FAIRVIEW — Alex Schriver and his Fairview teammates were in the midst of a banner year.
The Warriors won the first 8-Man football state championship in program history in November, dominating Alberton-Superior 70-6 for the title. Then in March, Fairview claimed a share of the Class C boys basketball state championship, splitting the title with Scobey when the state basketball tournaments were canceled after Friday’s semifinal games in response to the COVID-19 outbreak.
It marked just the third time in Montana history a school won 8-Man and Class C boys basketball titles in the same school year. But Fairview seemed poised for even more hardware this spring.
The Warriors were set to contend on the golf links, as well, but the Montana High School Association ultimately canceled its spring sports seasons.
“It was pretty devastating, actually, because me and my team had high hopes going into state this year since we barely missed out last year on a trophy,” said Schriver, who placed second in 2018 and tied for fifth last year. “So, we worked really hard this offseason to get better.”
A true multi-sport standout — Schriver earned all-state recognition in both basketball and football his junior and senior seasons — Schriver is most comfortable on the golf course. He started swinging clubs as a youngster with his dad, and the more time he spent on the course, the more he fell in love with the game.
By the time he was in high school, Schriver was a threat on the course. He finished in a tie for 11th at the state meet when he was a freshman, playing through difficult weather conditions at Double Arrow Golf Course at Seeley Lake. His sophomore year in 2018, Schriver put together a solid two rounds and finished just one stroke back of state champion Caidin Hill of Manhattan Christian. Fairview finished fourth as a team that year.
The Warriors again finished fourth last year, lagging just one stroke behind Westby-Grenora for a spot on the podium. Schriver finished in a four-way tie for fifth place, leaving him with plenty of motivation for his senior season.
“I wanted to take state, actually. I had gotten pretty close the year before. Last year wasn’t the best, but the year before I had finished pretty close. I just worked really hard in the offseason and felt like I could do it if I had a chance,” Schriver said.
“Mostly my irons and my wedges,” he said of how his game had improved since last year. “I got really good at hitting those closer wedge shots onto the green, getting on the green, allowing myself to use the flat stick, I guess.”
Schriver is certainly disappointed with the incomplete close to his high school golf career, but he said he’s actually been able to golf more during the coronavirus pandemic than he probably would have had his season gone on as normal. Golf courses have remained open during the stay-at-home orders, and Schriver has taken advantage.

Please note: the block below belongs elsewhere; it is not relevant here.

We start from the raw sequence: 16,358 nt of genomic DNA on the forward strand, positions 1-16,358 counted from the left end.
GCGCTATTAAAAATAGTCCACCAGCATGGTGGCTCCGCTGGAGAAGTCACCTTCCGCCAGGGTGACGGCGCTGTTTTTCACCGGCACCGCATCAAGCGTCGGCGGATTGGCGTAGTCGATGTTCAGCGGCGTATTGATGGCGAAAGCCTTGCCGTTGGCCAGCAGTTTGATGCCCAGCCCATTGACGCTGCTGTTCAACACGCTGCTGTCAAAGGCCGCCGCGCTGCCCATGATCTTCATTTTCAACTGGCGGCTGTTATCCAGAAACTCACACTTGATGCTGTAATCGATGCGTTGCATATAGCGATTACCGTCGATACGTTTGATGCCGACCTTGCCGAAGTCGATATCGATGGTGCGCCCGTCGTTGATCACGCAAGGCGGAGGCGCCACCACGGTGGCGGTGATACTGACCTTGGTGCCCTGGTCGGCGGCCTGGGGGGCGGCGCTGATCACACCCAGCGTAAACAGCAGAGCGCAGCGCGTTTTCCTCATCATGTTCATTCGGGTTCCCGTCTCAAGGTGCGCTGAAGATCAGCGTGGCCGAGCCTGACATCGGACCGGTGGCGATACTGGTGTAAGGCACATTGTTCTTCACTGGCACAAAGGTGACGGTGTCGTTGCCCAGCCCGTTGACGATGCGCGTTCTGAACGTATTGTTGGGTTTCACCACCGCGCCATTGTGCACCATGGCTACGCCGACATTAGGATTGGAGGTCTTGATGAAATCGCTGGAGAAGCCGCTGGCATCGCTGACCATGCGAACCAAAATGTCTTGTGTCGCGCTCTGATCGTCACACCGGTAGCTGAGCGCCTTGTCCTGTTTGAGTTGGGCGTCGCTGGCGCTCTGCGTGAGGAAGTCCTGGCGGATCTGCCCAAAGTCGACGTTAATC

“I’ve actually been playing a lot of golf and doing a lot of fishing," he said, adding that the fishing hasn't gone nearly as well as the golfing. "The golf courses opened up a while back, so I’ve been able to go in and play golf whenever I want for however long I want."
And his golf career won’t stop here. He’s signed to play at Dickinson (N.D.) State University, where he’ll team up and room with friend Jack Solberg of Westby-Grenora. Two of Schriver’s Fairview teammates — Cody Asbeck and Lak Kloker — are set to become Blue Hawks this fall, as well.
Asbeck will continue his football career at DSU after teaming with Schriver to form a formidable backfield for Fairview. Asbeck returned the opening kickoff of the state championship game for a touchdown to set an early tone and then caught three touchdown passes from Schriver as the Warriors cruised to the title, exorcising a few demons along the way.
Fairview had turned into a perennial 8-Man power and advanced to back-to-back championship games in 2011 and 2012 with Schriver’s older brother Brock at quarterback. The Warriors had made the playoffs every year since, thrice advancing to the semifinal round. Last fall’s championship felt like a long time coming.
“This community’s been waiting for this a while. Because my brother’s class had a chance twice at it, and the other previous classes all got extremely close. It was about time,” Schriver said. “It was kind of cool when we got back in the gym, the community just came to the gym and gave us a nice, warm welcome and told us how proud they were of us and how much it meant to them. It was really cool.”
As it turns out, that championship game was likely the last time Schriver will don the football pads. The Bob Cleverley 8-Man All-Star Game has been canceled and so too has the Montana East-West Shrine Game, where Schriver was an alternate. He’s an alternate on the Montana roster for the Knights of Columbus Badlands Bowl, too, but that game’s future is probably precarious, as well.
“Honestly, I wasn’t too hyped up to play any of those all-star games, but once they got canceled, I realized how much I wanted to,” Schriver said. “I wanted to play, but it wasn’t like one of my main priorities. But once it got canceled, it flipped a switch. Then I realized how much I wanted to play in that.”
While it’s a bittersweet end to a sensational senior year, it’s still easy for Schriver to look ahead with excitement to his next courses at Dickinson State, and with good reason.
His favorite course is Bully Pulpit Golf Course at Medora, N.D, less than an hour from his future home.